Space travel has brought us to our next-door neighbor, the moon, and to the depths of our larger solar community inhabited by giants such as Saturn and Jupiter.
In 1982, Voyager 2 whisked past Uranus closer than any other spacecraft has since, and now is sailing—46 years after its launch—through interstellar space, some 133 AU (approximately 19.9 billion km) from Earth.
But there have been few comparable satellite missions in recent years. Cost is the main obstacle, but time frame is also a factor. The design for such long journeys takes years to calculate, and planning and construction of a space vehicle would take about a decade. Factoring in the time a satellite would require to reach distant targets means our next peek into the stars will likely not come any time soon.
A team of scientists led by Slava Turyshev of the Jet Propulsion Laboratory at the California Institute of Technology, which launched the Voyager satellites back in 1977, is anxious to get space exploration back on track. The team proposes a novel means of travel that could get us to the stars faster and cheaper.
In a paper released on the arXiv preprint server, Turyshev and more than two dozen fellow researchers from the United States and Europe proposed merging miniature satellite units with a solar energy process that would create a fast, inexpensive, lightweight mode of travel.
Solar sailing is a process by which the pressure generated by the sun’s radiation is harnessed for propulsion. Recent innovations in this technology were demonstrated in a successful crowdfunded 2019 mission undertaken by the Planetary Society’s LightSail-2 project.
The researchers explain, “Solar sails obtain thrust by using highly reflective, lightweight materials that reflect sunlight to propel a spacecraft while in space. The continuous photon pressure from the sun provides thrust, eliminating the need for heavy, expendable propellants employed by conventional on-board chemical and electric propulsion systems, which limit mission lifetime and observation locations.”
They say that sails are far less expensive than heavy equipment currently used for propulsion, and that the ever-present continuous solar photon pressure from the sun makes thrust available for a broad range of vehicular maneuvers, such as hovering or rapid orbital plane changes.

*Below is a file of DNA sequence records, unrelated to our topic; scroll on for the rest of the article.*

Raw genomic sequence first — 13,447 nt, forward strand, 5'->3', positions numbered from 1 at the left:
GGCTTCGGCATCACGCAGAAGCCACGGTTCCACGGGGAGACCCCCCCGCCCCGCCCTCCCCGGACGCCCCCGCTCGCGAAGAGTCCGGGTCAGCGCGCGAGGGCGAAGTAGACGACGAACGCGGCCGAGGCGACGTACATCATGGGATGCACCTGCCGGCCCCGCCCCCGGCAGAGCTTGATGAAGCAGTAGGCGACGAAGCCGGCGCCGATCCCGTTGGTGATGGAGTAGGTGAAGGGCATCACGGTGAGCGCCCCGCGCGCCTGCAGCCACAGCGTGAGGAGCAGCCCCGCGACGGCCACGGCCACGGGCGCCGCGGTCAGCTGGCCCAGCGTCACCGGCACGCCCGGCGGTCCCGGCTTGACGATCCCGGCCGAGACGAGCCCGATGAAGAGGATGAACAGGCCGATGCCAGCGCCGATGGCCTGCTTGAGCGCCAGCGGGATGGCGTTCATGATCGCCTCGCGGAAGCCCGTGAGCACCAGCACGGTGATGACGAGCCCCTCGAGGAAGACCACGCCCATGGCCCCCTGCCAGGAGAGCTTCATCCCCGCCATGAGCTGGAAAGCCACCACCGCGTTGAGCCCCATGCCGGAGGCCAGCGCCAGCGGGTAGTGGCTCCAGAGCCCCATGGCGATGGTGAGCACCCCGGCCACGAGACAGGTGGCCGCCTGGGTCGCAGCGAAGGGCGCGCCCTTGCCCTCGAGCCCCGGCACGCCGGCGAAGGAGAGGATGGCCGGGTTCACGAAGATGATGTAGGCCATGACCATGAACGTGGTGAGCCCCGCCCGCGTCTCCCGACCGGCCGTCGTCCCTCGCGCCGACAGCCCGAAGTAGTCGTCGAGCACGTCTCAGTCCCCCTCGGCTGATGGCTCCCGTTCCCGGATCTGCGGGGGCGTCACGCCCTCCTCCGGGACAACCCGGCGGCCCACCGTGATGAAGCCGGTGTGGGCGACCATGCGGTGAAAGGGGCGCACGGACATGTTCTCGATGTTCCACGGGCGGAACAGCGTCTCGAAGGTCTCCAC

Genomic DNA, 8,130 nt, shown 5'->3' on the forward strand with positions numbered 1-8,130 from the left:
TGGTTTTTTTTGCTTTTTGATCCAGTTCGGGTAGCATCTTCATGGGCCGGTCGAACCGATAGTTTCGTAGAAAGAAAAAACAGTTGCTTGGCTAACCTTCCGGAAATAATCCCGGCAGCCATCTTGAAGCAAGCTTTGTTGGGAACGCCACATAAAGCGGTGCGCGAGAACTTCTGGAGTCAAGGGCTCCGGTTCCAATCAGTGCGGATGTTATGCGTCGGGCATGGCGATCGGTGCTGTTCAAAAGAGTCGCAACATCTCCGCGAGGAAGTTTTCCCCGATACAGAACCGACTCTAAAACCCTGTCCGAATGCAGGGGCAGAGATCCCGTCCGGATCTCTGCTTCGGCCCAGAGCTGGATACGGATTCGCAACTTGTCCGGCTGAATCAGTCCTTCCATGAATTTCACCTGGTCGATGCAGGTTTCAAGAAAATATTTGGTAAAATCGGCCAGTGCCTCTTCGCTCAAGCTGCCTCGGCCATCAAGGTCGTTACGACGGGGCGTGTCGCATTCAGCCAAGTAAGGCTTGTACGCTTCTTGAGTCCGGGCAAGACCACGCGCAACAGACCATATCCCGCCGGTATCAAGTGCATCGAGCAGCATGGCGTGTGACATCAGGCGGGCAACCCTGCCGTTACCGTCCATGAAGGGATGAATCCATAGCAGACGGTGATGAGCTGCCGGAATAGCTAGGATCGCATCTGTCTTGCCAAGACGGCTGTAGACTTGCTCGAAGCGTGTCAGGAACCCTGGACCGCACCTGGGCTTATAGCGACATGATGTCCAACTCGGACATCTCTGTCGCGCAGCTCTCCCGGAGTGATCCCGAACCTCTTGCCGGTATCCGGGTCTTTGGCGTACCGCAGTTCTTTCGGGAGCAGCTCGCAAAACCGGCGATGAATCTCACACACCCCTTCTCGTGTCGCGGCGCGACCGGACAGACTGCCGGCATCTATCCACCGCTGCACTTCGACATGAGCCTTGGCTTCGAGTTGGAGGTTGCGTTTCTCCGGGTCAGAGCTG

Solar sails and miniaturization “have advanced in the past decade to the point where they may enable inspiring and affordable missions to reach farther and faster, deep into the outer regions of our solar system,” the report says.
The researchers refer to the merging of these two technologies as the Sundiver Concept.
“Fast, cost-effective and maneuverable sailcraft that may travel outside the ecliptic plane open new opportunities for affordable solar system exploration,” the report states, “with great promise for heliophysics, planetary science, and astrophysics.”
With enhanced maneuverability, the spacecraft can easily deliver small payloads to multiple destinations if required, and can dock with related modular craft. The reliance on the sun and the miniaturization of the carrier, which requires no dedicated launch site, will prove to be significant cost savers, the researchers add: “A substantial reason for the high costs is our [current] reliance on slow and expensive chemical propulsion, operating at the limits of its capabilities, effectively rendering the current solar system exploration paradigm unsustainable. A new approach is needed.”
The Universe Today web site observed this week that with the project gaining support from NASA, in a few years we may “begin to see a fleet of ultra-fast solar sailing probes zipping throughout the solar system. That would be quite a sight.”